Category Archives: habeas

To plead or not to plead: a critical question

To be, or not to be: that is the question:
Whether ’tis nobler in the mind to suffer
The slings and arrows of outrageous fortune,
Or to take arms against a sea of troubles,
And by opposing end them?

So muses Hamlet in Act 3, Scene 1 of Shakespeare’s play of the same name. So goes the quandary faced by criminal defendants in today’s criminal justice system: to plead or not to plead? Is it more advisable to suffer the ignominy of a conviction and lesser jail time up front than to press the sword of trial and hope that it doesn’t turn on you, often to more deleterious effect?

Hamlet had no one to guide him honestly; the modern criminal defendant, however, does: his lawyer. And it is upon this lawyer that he relies for a frank and learned assessment of the pros and cons of the various options available to him. To argue that the decision to plead guilty or to reject an offer is not a “critical stage” of the criminal process is to disingenuously ignore the realities of this modern day system.

And yet this is precisely what agents of the various States have been arguing for many years. This is a nonsensical fight that I personally have fought for at least 5 years now, without any direct guidance from the United States Supreme Court. Until yesterday.

In two sure to be seminal cases, Lafler v. Cooper and Missouri v. Frye [both PDF], the Supreme Court unequivocally held that the right to counsel at all “critical stages” of a criminal proceeding means the right to effective assistance of counsel at those stages and yes, Dorothy, the plea bargain is a “critical stage”.

The argument for this holding is best explained by stating the position of those against it. The position against is this: so long as a defendant receives a fair trial, it is irrelevant whether – and to what extent – his lawyer erred in the time leading up to that trial. Reductio ad absurdum, to these folks, if a lawyer never speaks to his client prior to the trial and conveys no offer, it doesn’t matter, because the right to effective assistance of counsel only has force in the context of a criminal trial.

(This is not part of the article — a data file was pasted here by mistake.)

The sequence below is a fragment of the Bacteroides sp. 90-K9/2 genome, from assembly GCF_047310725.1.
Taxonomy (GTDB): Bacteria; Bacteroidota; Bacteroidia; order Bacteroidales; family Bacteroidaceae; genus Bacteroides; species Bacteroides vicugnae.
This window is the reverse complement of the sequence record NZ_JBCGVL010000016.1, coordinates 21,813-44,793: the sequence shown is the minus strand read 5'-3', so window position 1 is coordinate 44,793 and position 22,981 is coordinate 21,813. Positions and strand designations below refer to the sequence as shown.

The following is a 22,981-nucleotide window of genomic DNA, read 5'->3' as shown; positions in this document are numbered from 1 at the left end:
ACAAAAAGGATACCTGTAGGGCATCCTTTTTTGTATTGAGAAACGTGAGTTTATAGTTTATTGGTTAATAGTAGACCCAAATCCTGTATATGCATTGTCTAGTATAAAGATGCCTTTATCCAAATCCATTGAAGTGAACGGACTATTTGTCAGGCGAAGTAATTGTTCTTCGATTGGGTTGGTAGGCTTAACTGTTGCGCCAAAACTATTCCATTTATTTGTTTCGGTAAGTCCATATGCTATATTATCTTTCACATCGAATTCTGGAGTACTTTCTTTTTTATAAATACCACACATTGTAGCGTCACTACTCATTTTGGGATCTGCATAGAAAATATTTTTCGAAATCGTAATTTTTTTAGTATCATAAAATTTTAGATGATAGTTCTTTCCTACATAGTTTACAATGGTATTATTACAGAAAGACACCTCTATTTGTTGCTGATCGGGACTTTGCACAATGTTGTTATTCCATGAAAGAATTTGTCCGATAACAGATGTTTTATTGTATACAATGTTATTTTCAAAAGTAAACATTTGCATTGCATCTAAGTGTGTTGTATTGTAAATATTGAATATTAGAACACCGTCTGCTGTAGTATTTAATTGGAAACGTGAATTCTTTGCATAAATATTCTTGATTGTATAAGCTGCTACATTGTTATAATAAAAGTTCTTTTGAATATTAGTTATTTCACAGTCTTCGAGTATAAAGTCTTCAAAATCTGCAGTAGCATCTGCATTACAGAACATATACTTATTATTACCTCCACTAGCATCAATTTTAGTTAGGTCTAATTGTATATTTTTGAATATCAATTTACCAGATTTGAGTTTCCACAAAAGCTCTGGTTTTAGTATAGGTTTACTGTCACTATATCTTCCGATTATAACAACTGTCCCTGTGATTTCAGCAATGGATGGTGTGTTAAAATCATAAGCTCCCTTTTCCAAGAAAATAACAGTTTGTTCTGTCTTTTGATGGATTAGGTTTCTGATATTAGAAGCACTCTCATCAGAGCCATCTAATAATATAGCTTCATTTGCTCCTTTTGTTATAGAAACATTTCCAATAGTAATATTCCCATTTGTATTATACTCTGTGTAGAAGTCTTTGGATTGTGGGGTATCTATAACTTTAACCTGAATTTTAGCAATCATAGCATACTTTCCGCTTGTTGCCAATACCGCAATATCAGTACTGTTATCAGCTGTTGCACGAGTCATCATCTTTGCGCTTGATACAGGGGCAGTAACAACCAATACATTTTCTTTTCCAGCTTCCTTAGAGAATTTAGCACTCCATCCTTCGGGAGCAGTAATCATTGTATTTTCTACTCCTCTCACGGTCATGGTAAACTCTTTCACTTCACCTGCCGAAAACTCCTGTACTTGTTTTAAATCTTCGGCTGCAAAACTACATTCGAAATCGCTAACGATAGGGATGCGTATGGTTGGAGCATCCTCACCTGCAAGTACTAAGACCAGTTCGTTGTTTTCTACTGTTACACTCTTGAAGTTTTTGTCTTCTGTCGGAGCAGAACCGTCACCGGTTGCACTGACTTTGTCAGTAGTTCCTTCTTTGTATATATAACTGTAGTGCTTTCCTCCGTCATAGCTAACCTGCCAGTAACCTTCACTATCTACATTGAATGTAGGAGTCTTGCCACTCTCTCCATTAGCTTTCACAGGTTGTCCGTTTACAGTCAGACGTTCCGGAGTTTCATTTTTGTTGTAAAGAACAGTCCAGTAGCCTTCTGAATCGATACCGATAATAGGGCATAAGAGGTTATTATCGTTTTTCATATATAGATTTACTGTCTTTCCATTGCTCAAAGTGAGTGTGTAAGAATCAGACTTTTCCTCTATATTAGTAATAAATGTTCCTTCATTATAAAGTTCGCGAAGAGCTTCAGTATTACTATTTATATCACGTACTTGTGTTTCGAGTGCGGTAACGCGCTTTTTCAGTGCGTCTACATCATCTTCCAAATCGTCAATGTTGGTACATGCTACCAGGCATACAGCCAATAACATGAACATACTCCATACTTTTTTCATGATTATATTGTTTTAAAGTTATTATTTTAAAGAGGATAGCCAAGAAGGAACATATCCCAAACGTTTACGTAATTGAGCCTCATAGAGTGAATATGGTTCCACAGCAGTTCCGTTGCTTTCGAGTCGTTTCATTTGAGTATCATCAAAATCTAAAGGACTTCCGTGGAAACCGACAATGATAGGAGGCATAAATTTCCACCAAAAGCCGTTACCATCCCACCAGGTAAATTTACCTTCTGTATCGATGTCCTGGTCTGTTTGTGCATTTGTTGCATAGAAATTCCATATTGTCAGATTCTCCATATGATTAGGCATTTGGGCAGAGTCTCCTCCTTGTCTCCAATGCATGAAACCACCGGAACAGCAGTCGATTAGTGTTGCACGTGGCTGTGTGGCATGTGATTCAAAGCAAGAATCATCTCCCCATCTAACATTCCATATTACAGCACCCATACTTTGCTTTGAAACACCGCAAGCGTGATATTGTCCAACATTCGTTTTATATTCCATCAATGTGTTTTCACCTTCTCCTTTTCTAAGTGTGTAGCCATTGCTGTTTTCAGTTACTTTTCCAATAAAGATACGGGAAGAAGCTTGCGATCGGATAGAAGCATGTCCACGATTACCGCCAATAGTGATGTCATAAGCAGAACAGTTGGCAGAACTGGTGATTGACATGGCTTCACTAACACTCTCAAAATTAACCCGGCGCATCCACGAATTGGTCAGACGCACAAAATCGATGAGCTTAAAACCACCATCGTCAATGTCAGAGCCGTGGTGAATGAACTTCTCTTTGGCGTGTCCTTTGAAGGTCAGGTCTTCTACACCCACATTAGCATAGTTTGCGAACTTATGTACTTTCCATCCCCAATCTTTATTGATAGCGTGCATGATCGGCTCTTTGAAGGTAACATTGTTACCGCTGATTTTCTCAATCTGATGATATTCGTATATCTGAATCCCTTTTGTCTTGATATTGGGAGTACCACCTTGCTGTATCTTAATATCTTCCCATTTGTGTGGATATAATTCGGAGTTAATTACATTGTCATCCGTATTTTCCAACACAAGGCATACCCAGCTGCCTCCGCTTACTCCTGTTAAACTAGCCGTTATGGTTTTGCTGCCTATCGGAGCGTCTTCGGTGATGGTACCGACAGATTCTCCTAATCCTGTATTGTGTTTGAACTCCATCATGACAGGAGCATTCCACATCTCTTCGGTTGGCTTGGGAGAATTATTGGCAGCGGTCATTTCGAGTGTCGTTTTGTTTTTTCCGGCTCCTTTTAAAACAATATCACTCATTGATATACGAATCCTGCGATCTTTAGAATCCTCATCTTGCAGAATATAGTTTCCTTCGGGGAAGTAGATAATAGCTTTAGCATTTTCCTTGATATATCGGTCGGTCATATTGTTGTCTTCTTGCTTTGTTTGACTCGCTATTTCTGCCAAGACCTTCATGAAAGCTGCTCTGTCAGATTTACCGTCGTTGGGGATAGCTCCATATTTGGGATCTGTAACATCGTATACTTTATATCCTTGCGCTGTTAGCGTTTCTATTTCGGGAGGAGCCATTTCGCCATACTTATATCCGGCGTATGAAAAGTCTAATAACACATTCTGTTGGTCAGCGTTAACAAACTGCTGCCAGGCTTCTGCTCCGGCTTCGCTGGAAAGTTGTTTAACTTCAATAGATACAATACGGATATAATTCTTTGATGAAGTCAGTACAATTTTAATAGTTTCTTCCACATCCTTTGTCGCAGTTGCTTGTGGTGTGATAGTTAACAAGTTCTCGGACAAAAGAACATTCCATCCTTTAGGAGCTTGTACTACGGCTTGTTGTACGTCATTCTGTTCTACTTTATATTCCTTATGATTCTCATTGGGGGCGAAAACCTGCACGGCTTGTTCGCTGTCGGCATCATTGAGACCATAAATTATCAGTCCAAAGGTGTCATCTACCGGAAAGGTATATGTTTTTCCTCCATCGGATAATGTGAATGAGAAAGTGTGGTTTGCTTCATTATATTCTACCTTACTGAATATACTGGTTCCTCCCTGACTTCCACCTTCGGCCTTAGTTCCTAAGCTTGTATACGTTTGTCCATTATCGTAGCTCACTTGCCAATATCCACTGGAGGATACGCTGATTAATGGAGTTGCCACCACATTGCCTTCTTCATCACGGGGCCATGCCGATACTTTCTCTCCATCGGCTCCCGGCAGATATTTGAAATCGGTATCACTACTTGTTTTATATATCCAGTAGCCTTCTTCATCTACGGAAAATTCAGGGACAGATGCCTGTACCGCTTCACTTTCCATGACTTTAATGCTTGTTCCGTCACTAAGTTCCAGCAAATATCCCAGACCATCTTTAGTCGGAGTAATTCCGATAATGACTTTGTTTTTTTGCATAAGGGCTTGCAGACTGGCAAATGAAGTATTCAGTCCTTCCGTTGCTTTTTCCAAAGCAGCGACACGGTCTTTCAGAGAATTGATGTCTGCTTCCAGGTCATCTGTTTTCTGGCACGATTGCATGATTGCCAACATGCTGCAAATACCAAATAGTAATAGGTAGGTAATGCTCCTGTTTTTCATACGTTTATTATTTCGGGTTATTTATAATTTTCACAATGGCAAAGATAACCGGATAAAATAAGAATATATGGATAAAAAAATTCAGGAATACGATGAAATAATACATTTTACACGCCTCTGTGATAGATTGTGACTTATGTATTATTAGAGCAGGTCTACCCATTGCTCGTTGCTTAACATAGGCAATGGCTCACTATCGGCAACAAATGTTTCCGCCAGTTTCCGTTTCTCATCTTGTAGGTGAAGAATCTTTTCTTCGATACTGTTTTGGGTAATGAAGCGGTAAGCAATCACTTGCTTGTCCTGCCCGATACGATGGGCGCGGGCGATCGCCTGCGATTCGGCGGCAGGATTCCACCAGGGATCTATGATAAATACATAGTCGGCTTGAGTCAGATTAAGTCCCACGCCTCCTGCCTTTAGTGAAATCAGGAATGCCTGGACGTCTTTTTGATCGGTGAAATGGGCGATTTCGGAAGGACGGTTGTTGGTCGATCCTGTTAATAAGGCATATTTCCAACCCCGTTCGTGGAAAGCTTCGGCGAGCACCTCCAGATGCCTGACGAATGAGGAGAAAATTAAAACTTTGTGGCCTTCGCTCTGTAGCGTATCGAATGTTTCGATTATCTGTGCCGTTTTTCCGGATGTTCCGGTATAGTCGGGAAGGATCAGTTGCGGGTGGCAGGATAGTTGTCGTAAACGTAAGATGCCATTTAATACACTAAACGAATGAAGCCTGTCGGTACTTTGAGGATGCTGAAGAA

To a less absurd degree, take the case of Lafler, whose lawyer told him that he should reject a very favorable pre-trial offer and instead make the State prove its case because there was no way he could legally be convicted of attempted murder, since the victim was shot in the leg.

You don’t need 3 years of law school and a passed bar exam to tell you that’s just wrong. Stupid, wrong and dangerous. But the States would have you believe that it is of no moment that such patently faulty advice was given, because Lafler received a fair trial.

Justice Kennedy, writing for both majorities, explains it well:

The reality is that plea bargains have become so central to the administration of the criminal justice system that defense counsel have responsibilities in the plea bargain process, responsibilities that must be met to render the adequate assistance of counsel that the Sixth Amendment requires in the criminal process at critical stages. Because ours “is for the most part a system of pleas, not a system of trials,” Lafler, post, at 11, it is insufficient simply to point to the guarantee of a fair trial as a backstop that inoculates any errors in the pretrial process.  “To a large extent . . . horse trading [between prosecutor  and defense counsel] determines who goes to jail and for how long. That is what plea bargaining is.  It is not some adjunct to the criminal justice system;  it is the criminal justice system.”